Mohammed: Recently, I enjoyed seeing The 10 Most Innovative Viral Video Ads of 2009, I amazed to see videos that were viewed million times. What do you think the major elements to make a brand ad spread viraly? And do you think it needs a popular TV channel or association of famous actor’s brand to make it spread faster?

Adam: Well, it never hurts to have a celebrity. We are a voyeuristic culture and someone like Sarah Silverman, who created a video to celebrate her faux relationship with Matt Damon WARNING (the video is full of obscenity and lewdness) can be assured that anything they touch that is funny will go viral. So was the retort that her ex-boyfriend, Jimmy Kimmel, created with Ben Affleck. An ad that goes viral has to avoid the hard sell, of course. It’s usually funny though it can also be shocking or thought-provoking. The beauty of creating web ads with the intent to go viral is that if they fail, you aren’t out a whole lot of money, and you simply try again. If you create a nationwide TV ad campaign and it bombs, you’re out serious amounts of money.

Mohammed: We all engage in Twitter, Facebook and other social networks conversations. Does having a viral strategy in our briefcase a must to differentiate our personal brand or for entrepreneurs who want to promote their small businesses?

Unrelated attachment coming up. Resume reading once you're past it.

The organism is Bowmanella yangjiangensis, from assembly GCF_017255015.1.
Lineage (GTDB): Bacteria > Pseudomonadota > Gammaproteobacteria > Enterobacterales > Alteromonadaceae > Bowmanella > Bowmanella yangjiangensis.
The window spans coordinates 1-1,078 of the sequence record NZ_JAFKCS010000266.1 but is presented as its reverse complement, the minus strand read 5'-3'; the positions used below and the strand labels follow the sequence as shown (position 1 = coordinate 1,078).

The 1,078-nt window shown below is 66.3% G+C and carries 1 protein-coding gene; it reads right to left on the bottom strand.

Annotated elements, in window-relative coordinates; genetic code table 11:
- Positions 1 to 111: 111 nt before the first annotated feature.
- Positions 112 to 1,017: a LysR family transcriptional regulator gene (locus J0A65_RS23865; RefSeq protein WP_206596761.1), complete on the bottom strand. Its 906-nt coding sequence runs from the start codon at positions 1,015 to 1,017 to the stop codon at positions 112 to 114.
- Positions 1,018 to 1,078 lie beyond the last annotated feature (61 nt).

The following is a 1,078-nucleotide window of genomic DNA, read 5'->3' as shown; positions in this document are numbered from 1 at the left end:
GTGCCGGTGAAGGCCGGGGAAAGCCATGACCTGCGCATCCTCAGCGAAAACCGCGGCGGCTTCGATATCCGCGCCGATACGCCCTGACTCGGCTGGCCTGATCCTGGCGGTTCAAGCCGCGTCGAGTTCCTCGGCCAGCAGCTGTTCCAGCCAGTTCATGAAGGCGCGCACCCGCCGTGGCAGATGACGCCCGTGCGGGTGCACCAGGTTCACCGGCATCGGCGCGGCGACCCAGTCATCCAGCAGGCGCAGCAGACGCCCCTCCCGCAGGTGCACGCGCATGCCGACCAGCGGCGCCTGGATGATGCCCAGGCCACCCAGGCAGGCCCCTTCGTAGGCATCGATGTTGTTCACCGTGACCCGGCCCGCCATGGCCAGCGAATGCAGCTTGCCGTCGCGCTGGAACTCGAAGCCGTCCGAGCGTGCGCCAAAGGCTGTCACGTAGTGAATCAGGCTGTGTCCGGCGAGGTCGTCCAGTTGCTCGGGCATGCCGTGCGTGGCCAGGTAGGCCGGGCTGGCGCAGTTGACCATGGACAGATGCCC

Adam: I think it’s key to use social media in narrow ways. On Twitter I only follow people who are very smart and who tweet on media, business, technology, marketing and book publishing. I am passionate about these topics and I limit my posts usually to these areas of concentration. Most of the successful entrepreneurs and venture capitalists I follow do the same. They share experiences or thoughts on start ups or take larger themes related to technology and business and explore them. They don’t waste your time by sharing personal stuff like “my cat peed on my bicycle seat this morning.” It’s a business. Treat it that way.

Brand Word: When I wrote Viral Loop I realized that simply writing about viral companies wasn’t enough. I had to create a proof of concept. So there’s the Viral Loop Facebook app. It will tell you what you are worth–in dollars–to Facebook–based on your level of activity, your number of friends and their level of engagement, and your “influence,” which we calculate based on how good you are spread ing our widget. Let’s face it: Facebook wouldn’t be Facebook and valued at $6.5 billion if it weren’t for the 350 million users like you and me, adding to its value by posting video, photos, information, chatting and instant messaging, etc. I’m in the process of talking to companies so that users will be able redeem their Viral Loop currency for real goods and services. For example, I’m worth $122 to Facebook, according to the widget. Soon I’ll be able to spend that money on real products–like take $30 and put it toward a pair of jeans. When we can do that I’m convinced the app will go viral.

Spotlight: http://www.viralloop.com — learn more about the book.